Not So Fast


  • Headline U.S. inflation as measured by personal consumption expenditures (PCE) rose 2.1% year-over-year in February 2017, finally exceeding the Fed’s 2% inflation target. But it’s probably not cause for great celebration. Core inflation remains below target, for one thing, and headline may drop again soon unless oil prices climb steeply.
  • The Fed recently emphasized that its inflation target is “symmetric,” meaning a certain level of overshoots and undershoots are equally tolerated and there is no promise to correct deviations once they have occurred.
  • To achieve a 2% average inflation target over time, the Fed may have to temporarily aim at above 2% inflation in “normal” times – that is, when the policy rate is not at the effective lower bound.
  • Will the Fed overshoot 2% inflation as long as the fed funds rate is not at the lower bound? Perhaps not. For one thing, it is not clear whether the Fed could reliably engineer a significant overshoot even if it wanted to. Also, the current Fed appears to be in opportunistic tightening mode, and a future Fed (with different membership) may not want or be able to overshoot the target.

At last! After spending 57 months below the Federal Reserve’s 2% inflation objective, a key measure of price movements – the headline U.S. index of personal consumption expenditures (PCE) – rose by 2.1% year-over-year in February. In fact, this was only the fourth month PCE inflation exceeded the 2% target since it was announced by then Fed Chairman Ben Bernanke in January 2012 – and the other three times were in 2012!

So, when the inflation data was released, were champagne corks popping in the Federal Reserve Board’s Eccles Building on Constitution Avenue?

Probably not, for three reasons. First, Fed Chair Janet Yellen and her colleagues know that four months above versus 57 months below a symmetric inflation target isn’t exactly a well-balanced economic performance. Second, core PCE inflation, a better gauge of medium-term trends than headline inflation, rose to 1.8% but remains below the target (see Figure 1). And third, headline PCE inflation is likely to fall back below 2% again over the next few months unless oil prices climb at a similarly steep pace as they did from the February 2016 trough. In fact, in the eurozone, the “flash” HICP inflation estimate for March dropped to 1.5% annualized from 2.0% in February, partly due to the base effect in oil prices that will also affect the U.S. Consumer Price Index inflation data for March, due to be released on 14 April.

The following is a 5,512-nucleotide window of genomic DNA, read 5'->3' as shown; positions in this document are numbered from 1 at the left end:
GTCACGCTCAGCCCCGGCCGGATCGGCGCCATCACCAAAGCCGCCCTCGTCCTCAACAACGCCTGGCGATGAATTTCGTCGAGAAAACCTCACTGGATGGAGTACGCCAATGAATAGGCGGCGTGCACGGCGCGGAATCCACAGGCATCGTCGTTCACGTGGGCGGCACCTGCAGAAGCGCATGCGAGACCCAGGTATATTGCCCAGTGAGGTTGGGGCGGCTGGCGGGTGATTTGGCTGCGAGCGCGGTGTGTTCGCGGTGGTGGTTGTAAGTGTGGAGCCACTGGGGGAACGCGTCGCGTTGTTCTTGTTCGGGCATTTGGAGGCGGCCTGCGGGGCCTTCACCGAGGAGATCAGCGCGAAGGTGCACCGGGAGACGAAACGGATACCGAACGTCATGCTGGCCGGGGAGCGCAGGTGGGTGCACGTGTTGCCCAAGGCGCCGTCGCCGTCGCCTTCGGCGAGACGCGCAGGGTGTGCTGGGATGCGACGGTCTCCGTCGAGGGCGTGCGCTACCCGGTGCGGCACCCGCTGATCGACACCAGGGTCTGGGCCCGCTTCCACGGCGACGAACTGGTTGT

Many shades of inflation targeting

One year ago, I proposed that the Fed should regain lost ground on inflation by moving to price-level targeting, which would imply compensating for the past cumulative shortfall of price appreciation relative to its objective by aiming to overshoot by a similar cumulative amount in the next several years. I argued that this would help to re-anchor long-term inflation expectations, which had persistently fallen below the target and, despite some increase since the November 2016 U.S. election, have remained sub-par. However, Fed officials have repeatedly rejected price-level targeting, with the latest example provided by (dovish) Chicago Fed President Charles Evans, who said in Madrid on 27 March that the Fed should not try to make up for past deviations from target. Yet, Evans also re-emphasized that the Fed’s inflation objective is symmetric on a forward-looking basis, thus echoing the Federal Open Market Committee (FOMC) statement following its March meeting, where officials inserted the reminder that the inflation goal is “symmetric.”